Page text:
A barangay health worker provides TB medication to a client in Baler after Typhoon Ulysses in November 2020. Photo credit: Errol Ernest Dytianquin, Department of Health, Central Luzon Center for Health Development, Pampanga, Philippines

Climate-related events – such as extreme weather, heatwaves, floods, and droughts – affect human health and well-being both directly and indirectly.

Typhoons, for example, flood homes and wash out roads. But even after these storms pass, health care service delivery often continues to be interrupted or fragile. Some communities are hit much worse than others due to their location or infrastructure. In these cases, people in need of regular treatment for diseases such as tuberculosis (TB) can suffer greatly.

The Philippines experiences severe storms and typhoons every year, including in 2020. On Nov. 11 and 12, 2020, the Category 4 typhoon Vamco (also known as Ulysses) made landfall in the Philippines and brought torrential rains, strong winds, and storm surges to parts of Metro Manila City and northern coastal Luzon. The storm flooded tens of thousands of homes in Manila’s low-lying suburbs and caused floods and landslides in other northern coastal areas.

Navigating Storm Damage to Deliver TB Medication

Baler, a municipality in the Aurora Province known as a surfing destination, was hard hit by typhoon Ulysses. The coastal town, located about five hours north of Metro Manila, suffered extensive damages to beachfront homes and businesses. More than 7,000 families from 98 barangays in Baler – a total of 22,219 people – were preemptively brought to evacuation centers.

In Baler, people diagnosed with TB and initiated on anti-TB treatment receive supervised daily doses of their TB medications. Either a nurse at a TB clinic or a trained community health worker supervise the dispensing of medications.

Of the 51 TB patients in Baler registered to receive TB treatment in November 2020, approximately 40 could not reach the TB clinic to get their medication. In addition to addressing these displaced people’s needs for shelter, clean water, and food, Dr. Lusito Teh, the provincial health officer, and Dr. Charlou Pabillo, the TB program medical coordinator, worked to ensure that all the registered TB patients were accounted for and received their medicine. Because some of the roads had been washed away, community health workers tracked down the patients and delivered their daily doses via foot or bicycle.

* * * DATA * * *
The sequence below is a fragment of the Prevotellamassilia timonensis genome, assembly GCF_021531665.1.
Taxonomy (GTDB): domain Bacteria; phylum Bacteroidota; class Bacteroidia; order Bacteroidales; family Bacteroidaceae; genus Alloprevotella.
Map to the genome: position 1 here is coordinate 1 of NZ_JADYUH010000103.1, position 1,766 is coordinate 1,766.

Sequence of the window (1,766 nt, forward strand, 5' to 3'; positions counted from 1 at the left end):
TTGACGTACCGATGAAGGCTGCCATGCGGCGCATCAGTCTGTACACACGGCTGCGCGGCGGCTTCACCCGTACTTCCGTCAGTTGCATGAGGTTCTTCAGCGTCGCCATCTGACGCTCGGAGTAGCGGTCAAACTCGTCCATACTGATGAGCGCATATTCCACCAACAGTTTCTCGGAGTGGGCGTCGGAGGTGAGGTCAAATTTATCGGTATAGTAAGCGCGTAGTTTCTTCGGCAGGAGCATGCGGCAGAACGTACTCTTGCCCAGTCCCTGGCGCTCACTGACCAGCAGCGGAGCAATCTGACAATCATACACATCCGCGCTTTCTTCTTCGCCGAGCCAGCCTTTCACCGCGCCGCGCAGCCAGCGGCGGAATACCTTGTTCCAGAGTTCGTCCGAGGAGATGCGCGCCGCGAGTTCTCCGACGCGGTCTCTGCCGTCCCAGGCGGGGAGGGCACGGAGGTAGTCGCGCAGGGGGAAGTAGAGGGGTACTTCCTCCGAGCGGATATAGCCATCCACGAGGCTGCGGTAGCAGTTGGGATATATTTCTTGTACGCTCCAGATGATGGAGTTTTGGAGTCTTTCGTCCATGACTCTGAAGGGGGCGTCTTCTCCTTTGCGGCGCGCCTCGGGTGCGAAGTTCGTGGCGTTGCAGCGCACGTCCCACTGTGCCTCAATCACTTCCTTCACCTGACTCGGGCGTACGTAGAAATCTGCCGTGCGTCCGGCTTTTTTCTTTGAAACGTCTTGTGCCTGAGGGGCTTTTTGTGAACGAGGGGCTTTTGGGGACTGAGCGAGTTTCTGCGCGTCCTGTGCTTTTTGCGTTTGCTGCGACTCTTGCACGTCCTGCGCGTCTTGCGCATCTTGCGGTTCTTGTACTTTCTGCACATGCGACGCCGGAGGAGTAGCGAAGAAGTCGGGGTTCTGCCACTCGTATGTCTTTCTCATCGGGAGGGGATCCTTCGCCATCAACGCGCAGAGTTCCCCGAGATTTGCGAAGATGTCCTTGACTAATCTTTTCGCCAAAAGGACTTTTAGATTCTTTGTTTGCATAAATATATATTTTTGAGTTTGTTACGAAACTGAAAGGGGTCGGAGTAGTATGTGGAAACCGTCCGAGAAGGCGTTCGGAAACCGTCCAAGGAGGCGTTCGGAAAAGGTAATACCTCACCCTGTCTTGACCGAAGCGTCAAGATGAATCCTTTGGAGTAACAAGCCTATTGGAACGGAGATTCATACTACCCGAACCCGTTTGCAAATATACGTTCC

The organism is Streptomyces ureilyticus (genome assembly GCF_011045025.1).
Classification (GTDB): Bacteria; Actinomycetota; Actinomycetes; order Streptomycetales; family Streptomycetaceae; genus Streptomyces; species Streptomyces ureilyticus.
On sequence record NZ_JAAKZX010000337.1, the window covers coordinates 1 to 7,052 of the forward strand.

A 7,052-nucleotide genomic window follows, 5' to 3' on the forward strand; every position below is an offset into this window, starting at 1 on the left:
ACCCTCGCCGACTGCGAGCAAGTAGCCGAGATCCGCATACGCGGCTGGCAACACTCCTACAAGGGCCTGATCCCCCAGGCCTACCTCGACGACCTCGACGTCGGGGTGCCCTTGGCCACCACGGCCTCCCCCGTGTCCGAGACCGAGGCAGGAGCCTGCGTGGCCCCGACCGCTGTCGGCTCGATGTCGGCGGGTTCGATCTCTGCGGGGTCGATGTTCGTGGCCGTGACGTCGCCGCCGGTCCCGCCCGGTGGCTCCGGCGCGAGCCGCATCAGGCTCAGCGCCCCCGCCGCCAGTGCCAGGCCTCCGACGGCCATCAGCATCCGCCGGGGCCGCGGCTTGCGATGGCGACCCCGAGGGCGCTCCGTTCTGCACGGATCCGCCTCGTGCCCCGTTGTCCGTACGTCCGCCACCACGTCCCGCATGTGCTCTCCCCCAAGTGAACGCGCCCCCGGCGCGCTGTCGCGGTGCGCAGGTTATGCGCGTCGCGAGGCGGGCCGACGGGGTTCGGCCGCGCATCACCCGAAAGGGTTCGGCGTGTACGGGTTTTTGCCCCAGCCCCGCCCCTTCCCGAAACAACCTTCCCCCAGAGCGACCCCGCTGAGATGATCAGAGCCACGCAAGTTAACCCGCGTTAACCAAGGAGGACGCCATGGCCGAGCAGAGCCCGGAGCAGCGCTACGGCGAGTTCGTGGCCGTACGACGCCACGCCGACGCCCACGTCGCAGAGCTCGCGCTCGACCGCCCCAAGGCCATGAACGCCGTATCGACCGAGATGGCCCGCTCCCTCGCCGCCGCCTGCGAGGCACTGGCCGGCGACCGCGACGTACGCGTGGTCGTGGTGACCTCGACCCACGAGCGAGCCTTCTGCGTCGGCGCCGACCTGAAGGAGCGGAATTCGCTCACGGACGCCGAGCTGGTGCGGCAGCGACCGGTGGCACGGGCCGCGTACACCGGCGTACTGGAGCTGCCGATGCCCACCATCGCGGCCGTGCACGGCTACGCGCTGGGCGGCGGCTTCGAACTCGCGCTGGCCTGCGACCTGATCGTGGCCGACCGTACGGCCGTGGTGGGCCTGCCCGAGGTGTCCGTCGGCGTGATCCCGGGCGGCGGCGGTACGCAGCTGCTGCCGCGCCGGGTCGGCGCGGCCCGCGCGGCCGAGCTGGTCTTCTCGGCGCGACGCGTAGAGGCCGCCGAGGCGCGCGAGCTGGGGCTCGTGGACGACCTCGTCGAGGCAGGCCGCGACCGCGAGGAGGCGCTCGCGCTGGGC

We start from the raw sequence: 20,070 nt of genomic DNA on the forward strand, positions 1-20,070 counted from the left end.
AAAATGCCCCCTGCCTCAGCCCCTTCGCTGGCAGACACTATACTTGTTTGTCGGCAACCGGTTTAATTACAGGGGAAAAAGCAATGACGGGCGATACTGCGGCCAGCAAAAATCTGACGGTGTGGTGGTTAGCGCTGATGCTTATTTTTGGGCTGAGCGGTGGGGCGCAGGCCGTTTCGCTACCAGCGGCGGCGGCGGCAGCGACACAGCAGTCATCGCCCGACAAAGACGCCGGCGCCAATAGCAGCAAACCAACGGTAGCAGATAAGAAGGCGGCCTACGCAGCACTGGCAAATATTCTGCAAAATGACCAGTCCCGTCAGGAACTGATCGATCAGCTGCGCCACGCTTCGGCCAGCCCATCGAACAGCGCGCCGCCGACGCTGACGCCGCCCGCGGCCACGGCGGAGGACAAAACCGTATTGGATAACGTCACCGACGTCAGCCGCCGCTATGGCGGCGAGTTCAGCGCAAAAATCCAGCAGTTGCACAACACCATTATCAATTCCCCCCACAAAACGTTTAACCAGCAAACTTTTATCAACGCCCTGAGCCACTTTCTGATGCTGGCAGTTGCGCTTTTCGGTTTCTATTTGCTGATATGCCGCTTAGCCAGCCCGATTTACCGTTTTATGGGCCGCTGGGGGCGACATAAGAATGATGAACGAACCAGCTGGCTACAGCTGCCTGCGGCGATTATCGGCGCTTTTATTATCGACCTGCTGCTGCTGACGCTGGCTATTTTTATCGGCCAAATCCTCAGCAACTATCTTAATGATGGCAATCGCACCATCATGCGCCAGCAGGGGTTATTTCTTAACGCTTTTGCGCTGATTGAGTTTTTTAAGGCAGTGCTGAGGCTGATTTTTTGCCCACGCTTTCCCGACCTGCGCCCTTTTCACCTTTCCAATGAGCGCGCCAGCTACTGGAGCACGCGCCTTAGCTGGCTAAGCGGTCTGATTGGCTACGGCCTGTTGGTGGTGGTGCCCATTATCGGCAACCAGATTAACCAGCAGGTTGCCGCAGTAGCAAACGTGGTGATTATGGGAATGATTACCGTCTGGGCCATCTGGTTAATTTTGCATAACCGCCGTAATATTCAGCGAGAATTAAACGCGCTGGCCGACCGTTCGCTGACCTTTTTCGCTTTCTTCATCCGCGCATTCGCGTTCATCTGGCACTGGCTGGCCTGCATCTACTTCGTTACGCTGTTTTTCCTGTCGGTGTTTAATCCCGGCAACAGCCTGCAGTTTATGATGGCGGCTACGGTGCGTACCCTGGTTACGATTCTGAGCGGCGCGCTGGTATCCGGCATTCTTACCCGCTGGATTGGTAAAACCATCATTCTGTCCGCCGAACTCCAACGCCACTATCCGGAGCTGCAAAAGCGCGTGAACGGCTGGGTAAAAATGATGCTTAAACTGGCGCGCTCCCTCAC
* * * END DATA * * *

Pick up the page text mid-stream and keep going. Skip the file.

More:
Planning for Disasters to Limit their Impact on Health Services

While the province has a disaster reduction and risk mitigation plan, TB is not considered a priority service. This is despite global evidence showing that TB transmission and TB related morbidity and mortality increase during these disasters, especially in TB high-burden countries such as the Philippines.

“Ensuring continuity of TB treatment during emergencies and disasters should be included as part of public health emergency preparedness planning – making sure that people who are receiving treatment for TB are able to continue – even if they are displaced temporarily by an emergency or disaster,” said Dr. Mael Cautivar, Municipal Health Officer, Baler.

The USAID TB Platforms Project – implemented by URC – conducted a baseline capacity assessment using USAID’s Global Climate Change Institutional Capacity Assessment Tool.

The assessment revealed weaknesses in resource allocation, data and data use, and knowledge management. Based on these findings, USAID’s TB Platforms is working with local health authorities in Aurora Province to create an action plan for climate change management.

In approximately one year, a repeat assessment will measure the province’s progress against the previously identified gaps. Ultimately, the goal is to prevent and mitigate the impact of climate change-related events on health systems and human lives.

“While our TB indicators are showing improvements, it is necessary that we have a clear understanding of the effects of climate change on infectious diseases – particularly tuberculosis – to finally defeat this dreaded disease,” said Dr. Lusito Teh, Provincial Health Officer II, Aurora Province.

Health care systems are on the front lines of climate change. Systems must adapt and be ready to ensure that essential services continue to meet patient needs.